and resolved to punish the artificer in kind. I said to him, ‘If your art can really produce
this effect, get inside yourself, and pretend to roar; and we will see whether the pipes
will make such music as you describe’.” By the way, it’s written that on his downfall
Phalaris was also killed inside the bull. So that’s inventor and commissioner both
killed at their own hands in a way. Word of the brazen bull was passed down and
histories were written and they link the device with these two men, the inventor and the tyrant. But the history of the bull doesn’t stop
there. The Romans it’s said had a taste for the
brazen bull, and if you’ve watched our other shows on Roman torture you won’t be surprised
to hear some people wouldn’t have had many scruples about roasting a man to death and
enjoying his screams. We might look at the story of a man named
Saint Eustace. It’s said he became a martyr after being
killed in the second century. The Romans were punishing many Christians
before they themselves converted to Christianity under the emperor Constantine, but that was
in the fourth century AD. Before that a lot of Christian blood was spilled,
and it seems a few Christians also got cooked to death inside a bronze animal. Saint Eustace was said to have been one of
them. Before he converted to Christianity he had
served under a Roman emperor, but he saw the light so to speak when he had a vision one
day which involved a stag and a crucifix. Christians might tell you that this man then
lost everything, which was one of those tests of God. He lost his cash; his servants and his wife
and kids were taken away from him by of all things a lion and a wolf. Yet his faith remained strong throughout. There are a few different stories as to what
happened to this man, but some people will tell you he got his wealth back as well as
his family, but in the end he, his wife and his children were all roasted to death in
the brazen bull on the orders of emperor Hadrian. We looked at some Christian sources and they
seem to back that up, although they don’t all say his family got the treatment, too. We also found this piece of Christian history,
written in the 1800s. It seems to suggest that when Eustace and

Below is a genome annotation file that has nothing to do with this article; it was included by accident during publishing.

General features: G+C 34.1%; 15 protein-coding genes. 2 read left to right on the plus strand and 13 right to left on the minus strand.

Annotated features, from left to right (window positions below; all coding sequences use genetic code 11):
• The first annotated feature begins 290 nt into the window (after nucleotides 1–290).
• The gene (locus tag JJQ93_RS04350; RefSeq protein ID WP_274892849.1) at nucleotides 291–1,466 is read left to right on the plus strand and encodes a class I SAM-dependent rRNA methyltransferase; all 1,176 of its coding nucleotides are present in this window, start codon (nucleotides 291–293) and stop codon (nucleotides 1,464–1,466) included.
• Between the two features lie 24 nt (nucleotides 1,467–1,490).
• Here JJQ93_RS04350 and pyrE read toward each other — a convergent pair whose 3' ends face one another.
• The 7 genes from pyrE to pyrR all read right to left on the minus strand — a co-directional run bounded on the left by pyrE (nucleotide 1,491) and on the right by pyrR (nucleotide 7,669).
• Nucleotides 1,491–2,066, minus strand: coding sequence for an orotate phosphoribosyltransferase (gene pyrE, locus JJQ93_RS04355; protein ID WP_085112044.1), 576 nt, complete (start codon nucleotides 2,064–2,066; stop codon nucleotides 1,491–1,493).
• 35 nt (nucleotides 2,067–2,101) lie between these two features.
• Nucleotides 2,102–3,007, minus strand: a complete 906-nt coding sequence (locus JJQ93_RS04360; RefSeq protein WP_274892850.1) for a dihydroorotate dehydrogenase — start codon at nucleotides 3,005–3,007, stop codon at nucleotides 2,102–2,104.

his family got roasted they died, but some miracles did happen. This is from that text:
“The holy martyrs, by Divine power, remained alive for three days, praising and blessing
the great Giver of life and death. At last, when their voices ceased, the bull
was opened, and all four were found without life, but also without any injury to their
bodies or garments.” It’s written that other Christians close
to this time went the same way, for instance a man known as St. Attipas. This is written about him:
“They became enraged and dragged him to the temple of Artemis, and there they threw
him into a glowing, red-hot copper or brazen metal bull where they normally put their sacrifices
to the idols to cast demons out of their own people. He loudly prayed God to receive his soul and
strengthen the faith of the Christians, and begged God to forgive those who were inflicting
on him this torment. He then departed as peacefully as if he fell
asleep.” We should say that there are people who don’t
believe these stories and relate them more to legend than truth. It’s not for us to say what is true or not,
but most serious historians will at least tell you that the stories from the bull’s
surprising beginnings in Greece to Christian martyrs not feeling any pain while being roasted
are hard to verify. What is very much true is that stories of
the brazen bull have been passed down through the ages and those manuscripts can still be
read today. By the way, while you might see a brazen bull
in a museum in the world, it won’t be the real thing, only a depiction of one. Have you seen worse in our other punishment
shows? Tell us in the comments. And then go watch “Eaten Alive (Scaphism)
– Worst Punishments In History of Mankind”. Thanks for watching, and as always, don’t
forget to like, share and subscribe. See you next time.